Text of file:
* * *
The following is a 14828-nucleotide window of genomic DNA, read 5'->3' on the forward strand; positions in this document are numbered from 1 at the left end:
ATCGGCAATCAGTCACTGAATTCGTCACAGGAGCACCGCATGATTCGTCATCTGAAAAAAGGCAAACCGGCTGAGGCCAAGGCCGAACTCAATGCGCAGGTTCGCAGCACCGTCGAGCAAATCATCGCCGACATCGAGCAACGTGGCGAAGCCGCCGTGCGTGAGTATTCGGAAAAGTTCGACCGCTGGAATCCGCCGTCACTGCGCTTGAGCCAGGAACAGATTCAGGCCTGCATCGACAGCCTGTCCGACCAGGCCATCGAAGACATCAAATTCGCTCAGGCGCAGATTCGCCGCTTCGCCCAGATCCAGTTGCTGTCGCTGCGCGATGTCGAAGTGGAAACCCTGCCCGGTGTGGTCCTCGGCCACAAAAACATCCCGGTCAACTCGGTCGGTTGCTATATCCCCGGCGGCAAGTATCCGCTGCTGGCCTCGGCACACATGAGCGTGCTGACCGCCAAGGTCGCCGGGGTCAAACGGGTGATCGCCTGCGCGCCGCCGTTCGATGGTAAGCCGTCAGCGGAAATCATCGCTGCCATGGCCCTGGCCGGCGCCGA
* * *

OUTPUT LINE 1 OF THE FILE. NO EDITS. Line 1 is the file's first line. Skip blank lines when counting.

The following is a 14828-nucleotide window of genomic DNA, read 5'->3' on the forward strand; positions in this document are numbered from 1 at the left end: